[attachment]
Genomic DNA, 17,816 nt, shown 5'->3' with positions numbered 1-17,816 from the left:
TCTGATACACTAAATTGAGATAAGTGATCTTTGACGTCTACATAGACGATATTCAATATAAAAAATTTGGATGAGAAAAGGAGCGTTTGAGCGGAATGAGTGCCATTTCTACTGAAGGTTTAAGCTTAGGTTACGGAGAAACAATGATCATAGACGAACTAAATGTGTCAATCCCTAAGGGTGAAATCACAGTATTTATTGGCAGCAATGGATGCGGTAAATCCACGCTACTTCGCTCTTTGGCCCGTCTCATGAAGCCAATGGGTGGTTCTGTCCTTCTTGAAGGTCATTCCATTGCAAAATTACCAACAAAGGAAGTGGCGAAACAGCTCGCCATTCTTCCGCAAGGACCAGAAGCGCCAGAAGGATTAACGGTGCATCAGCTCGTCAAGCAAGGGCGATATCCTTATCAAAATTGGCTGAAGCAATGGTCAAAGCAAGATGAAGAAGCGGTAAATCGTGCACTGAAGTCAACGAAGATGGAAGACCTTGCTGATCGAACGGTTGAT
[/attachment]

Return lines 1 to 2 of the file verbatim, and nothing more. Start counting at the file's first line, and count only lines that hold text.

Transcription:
Genomic DNA, 17,816 nt, shown 5'->3' with positions numbered 1-17,816 from the left:
TCTGATACACTAAATTGAGATAAGTGATCTTTGACGTCTACATAGACGATATTCAATATAAAAAATTTGGATGAGAAAAGGAGCGTTTGAGCGGAATGAGTGCCATTTCTACTGAAGGTTTAAGCTTAGGTTACGGAGAAACAATGATCATAGACGAACTAAATGTGTCAATCCCTAAGGGTGAAATCACAGTATTTATTGGCAGCAATGGATGCGGTAAATCCACGCTACTTCGCTCTTTGGCCCGTCTCATGAAGCCAATGGGTGGTTCTGTCCTTCTTGAAGGTCATTCCATTGCAAAATTACCAACAAAGGAAGTGGCGAAACAGCTCGCCATTCTTCCGCAAGGACCAGAAGCGCCAGAAGGATTAACGGTGCATCAGCTCGTCAAGCAAGGGCGATATCCTTATCAAAATTGGCTGAAGCAATGGTCAAAGCAAGATGAAGAAGCGGTAAATCGTGCACTGAAGTCAACGAAGATGGAAGACCTTGCTGATCGAACGGTTGAT